yes 'I will not throw paper airplanes in class.'|head -500
    The quotes can be dropped if you have no files in the current directory named I, will, not, ...

    Idea stolen from here.

(Obfu) Airplanes in class
by dragonchild (Archbishop) on Oct 03, 2003 at 14:59 UTC
    #!/usr/bin/perl -l @_=((105)x2,(110)x1,(104)x1, (97)x4);s/(..)/chr($1+$_[$i]) /eg,$i++for@$=qw(I 14000303 000106 1200100715 1500150417 000817151100130418 0813 0211001818 );print"@$."

    Update: I forgot to print it out 500 times. *blush*

    #!/usr/bin/perl -l @_=((105)x2,(110)x1,(104)x1, (97)x4);s/(..)/chr($1+$_[$i])/eg,$i ++for@$=qw(I 14000303 000106 1200100715 1500150417 000817151100130418 0813 0211001818 );print"@$.$/"x(($=-=10)*10)

    ------
    We are the carpenters and bricklayers of the Information Age.

    The idea is a little like C++ templates, except not quite so brain-meltingly complicated. -- TheDamian, Exegesis 6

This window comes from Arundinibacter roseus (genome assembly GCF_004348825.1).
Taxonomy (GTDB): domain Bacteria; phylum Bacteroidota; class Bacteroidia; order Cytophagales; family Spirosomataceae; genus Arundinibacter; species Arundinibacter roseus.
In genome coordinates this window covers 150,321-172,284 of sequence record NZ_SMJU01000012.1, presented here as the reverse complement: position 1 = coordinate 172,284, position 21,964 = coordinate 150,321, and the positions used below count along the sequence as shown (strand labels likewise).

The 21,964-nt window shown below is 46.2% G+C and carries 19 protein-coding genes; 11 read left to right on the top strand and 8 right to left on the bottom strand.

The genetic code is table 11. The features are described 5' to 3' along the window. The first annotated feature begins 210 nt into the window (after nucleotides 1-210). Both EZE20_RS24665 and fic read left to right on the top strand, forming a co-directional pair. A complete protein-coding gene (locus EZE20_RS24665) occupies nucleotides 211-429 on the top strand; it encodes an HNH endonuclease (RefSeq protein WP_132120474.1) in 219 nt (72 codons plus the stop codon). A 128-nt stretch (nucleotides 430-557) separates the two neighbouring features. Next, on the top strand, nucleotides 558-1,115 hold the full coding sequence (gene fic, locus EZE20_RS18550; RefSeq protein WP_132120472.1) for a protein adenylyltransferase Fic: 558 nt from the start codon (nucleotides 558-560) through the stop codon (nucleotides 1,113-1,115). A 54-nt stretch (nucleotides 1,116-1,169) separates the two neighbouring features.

Please remember that I'm crufty and crochety. All opinions are purely mine and all code is untested, unless otherwise specified.

Re: (TIMTOWTDI / Golf / Obfu) Airplanes in class
by mirod (Canon) on Oct 03, 2003 at 15:47 UTC

    Just for the sheer pleasure of getting the Deep recursion on subroutine "main::pr" at -e line 1. message:

    perl -lwe 'pr(500); sub pr { if( my $times= shift) { print "I will not throw paper airplanes in class."; pr( -- times) }}'
Re: (TIMTOWTDI / Golf / Obfu) Airplanes in class
by katgirl (Hermit) on Oct 03, 2003 at 14:29 UTC
    for(1..500){ push(@lines, "I will not throw paper aeroplanes in class."); } print join("\n",@lines);
Re: (TIMTOWTDI / Golf / Obfu) Airplanes in class
by BrowserUk (Patriarch) on Oct 03, 2003 at 16:04 UTC